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Rope vs Paracord: Which is Better?

Rope vs Paracord: Which is Better?

We're wading into an ongoing debate when we talk about rope versus paracord so we thought it best to explain why we chose rope for the Vles Designs GO-bag.

Our internal discussion of rope versus paracord included that, first and foremost, there's a greater familiarity with rope. For those who are not familiar with paracord, it is the cord originally used in parachutes and was known as 550 parachute cord. The 550 comes from its test strength of 550 pounds. It is light and thin. 

Most people have used rope at one time or another; which is not the case with paracord. Therefore, people have a better understanding of how to tie rope, what it can be used for and what its strength may be. The rope included in the VLES designs GO-bag is 25 feet long and has a minimum breaking strength of 2,500 pounds.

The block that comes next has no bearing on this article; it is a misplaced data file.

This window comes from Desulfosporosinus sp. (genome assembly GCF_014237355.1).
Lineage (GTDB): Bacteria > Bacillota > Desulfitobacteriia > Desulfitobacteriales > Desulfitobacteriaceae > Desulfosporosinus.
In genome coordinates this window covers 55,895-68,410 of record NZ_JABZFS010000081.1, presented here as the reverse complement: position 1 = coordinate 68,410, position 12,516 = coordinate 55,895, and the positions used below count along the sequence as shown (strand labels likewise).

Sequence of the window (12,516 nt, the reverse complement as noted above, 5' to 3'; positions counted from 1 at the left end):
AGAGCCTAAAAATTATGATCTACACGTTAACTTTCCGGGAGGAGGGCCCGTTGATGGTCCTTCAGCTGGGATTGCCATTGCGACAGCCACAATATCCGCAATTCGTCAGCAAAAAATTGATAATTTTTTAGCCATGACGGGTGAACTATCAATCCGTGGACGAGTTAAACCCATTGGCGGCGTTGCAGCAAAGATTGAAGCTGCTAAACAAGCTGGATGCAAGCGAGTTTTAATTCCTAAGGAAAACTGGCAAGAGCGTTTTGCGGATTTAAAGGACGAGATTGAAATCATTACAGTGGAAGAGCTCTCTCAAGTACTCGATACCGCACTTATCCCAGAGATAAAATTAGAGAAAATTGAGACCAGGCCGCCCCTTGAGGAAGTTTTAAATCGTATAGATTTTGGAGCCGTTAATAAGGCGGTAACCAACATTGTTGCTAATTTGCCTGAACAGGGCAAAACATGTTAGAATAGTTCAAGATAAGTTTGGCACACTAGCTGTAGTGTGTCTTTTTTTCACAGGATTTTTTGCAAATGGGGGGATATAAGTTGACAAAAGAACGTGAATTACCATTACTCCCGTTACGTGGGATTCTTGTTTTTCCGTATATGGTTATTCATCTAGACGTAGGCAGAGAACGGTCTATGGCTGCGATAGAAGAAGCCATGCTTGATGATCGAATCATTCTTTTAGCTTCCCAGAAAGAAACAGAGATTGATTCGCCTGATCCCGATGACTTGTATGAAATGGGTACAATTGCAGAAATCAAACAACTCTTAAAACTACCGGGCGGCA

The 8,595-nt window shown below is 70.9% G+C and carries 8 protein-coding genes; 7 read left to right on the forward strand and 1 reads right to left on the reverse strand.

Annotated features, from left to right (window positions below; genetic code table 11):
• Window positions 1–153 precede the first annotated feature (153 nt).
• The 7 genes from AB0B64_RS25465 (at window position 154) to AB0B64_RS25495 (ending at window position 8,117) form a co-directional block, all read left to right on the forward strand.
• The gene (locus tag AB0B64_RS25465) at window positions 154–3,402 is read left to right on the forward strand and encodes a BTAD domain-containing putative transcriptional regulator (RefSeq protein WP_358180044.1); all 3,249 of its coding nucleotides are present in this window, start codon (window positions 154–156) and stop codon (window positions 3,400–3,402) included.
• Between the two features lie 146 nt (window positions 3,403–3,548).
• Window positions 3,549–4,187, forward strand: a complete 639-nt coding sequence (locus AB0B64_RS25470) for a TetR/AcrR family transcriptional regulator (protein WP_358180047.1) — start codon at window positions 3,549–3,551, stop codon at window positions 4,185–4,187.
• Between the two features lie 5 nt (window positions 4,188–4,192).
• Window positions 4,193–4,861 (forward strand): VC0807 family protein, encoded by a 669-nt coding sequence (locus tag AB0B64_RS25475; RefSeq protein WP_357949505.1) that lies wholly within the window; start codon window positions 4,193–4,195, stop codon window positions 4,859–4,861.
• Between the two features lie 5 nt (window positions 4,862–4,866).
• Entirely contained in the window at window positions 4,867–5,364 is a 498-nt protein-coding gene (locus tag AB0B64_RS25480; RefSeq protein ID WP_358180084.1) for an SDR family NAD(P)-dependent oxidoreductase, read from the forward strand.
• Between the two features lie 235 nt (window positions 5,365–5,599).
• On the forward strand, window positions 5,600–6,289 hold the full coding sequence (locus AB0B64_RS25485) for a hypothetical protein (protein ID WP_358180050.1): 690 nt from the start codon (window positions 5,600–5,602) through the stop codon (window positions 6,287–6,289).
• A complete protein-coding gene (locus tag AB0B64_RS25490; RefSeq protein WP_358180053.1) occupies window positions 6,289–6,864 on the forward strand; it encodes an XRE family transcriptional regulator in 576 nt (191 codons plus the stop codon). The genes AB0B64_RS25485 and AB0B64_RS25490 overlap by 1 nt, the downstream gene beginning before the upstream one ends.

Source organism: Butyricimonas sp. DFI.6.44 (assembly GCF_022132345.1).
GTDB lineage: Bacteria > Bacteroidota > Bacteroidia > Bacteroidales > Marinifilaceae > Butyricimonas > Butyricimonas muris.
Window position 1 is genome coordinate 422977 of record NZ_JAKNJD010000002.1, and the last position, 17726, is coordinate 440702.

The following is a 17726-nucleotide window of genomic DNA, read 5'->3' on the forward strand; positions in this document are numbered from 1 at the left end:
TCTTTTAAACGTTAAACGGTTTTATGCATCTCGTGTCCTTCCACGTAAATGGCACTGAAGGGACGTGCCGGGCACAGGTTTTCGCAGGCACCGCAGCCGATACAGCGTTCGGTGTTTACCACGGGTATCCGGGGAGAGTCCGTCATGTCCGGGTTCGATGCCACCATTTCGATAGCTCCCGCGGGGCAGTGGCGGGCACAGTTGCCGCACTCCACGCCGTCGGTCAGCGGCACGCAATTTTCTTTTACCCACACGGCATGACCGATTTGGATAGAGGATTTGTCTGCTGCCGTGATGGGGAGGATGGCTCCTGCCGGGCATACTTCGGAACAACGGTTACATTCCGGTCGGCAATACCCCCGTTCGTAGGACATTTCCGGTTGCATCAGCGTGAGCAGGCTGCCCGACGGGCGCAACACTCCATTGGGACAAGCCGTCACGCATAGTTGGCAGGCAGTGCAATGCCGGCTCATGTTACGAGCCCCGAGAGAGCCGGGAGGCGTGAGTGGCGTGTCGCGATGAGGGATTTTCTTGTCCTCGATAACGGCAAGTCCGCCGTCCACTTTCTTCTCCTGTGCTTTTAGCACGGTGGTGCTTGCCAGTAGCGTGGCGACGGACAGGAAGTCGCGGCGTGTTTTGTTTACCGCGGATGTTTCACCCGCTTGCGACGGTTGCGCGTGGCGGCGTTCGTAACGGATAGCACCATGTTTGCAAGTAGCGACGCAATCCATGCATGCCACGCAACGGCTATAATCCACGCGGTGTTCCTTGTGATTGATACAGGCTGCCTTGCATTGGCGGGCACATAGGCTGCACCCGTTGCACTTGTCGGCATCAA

We envision the rope being used for everything from a water rescue, towing items, lashing items together, leading animals to safety or even lowering someone or something to the ground.  Because it's easier to grip than the thin paracord, in our estimation we felt these tasks would be easier with rope. Of course, Paracord could be used for the above purposes, but knowledge of its strength and how to use multiple strands to get the necessary total strength seemed a daunting research project in an emergency situation. 

So, despite its bulkier size and greater weight, we felt rope was the right tool to put in our GO-bag.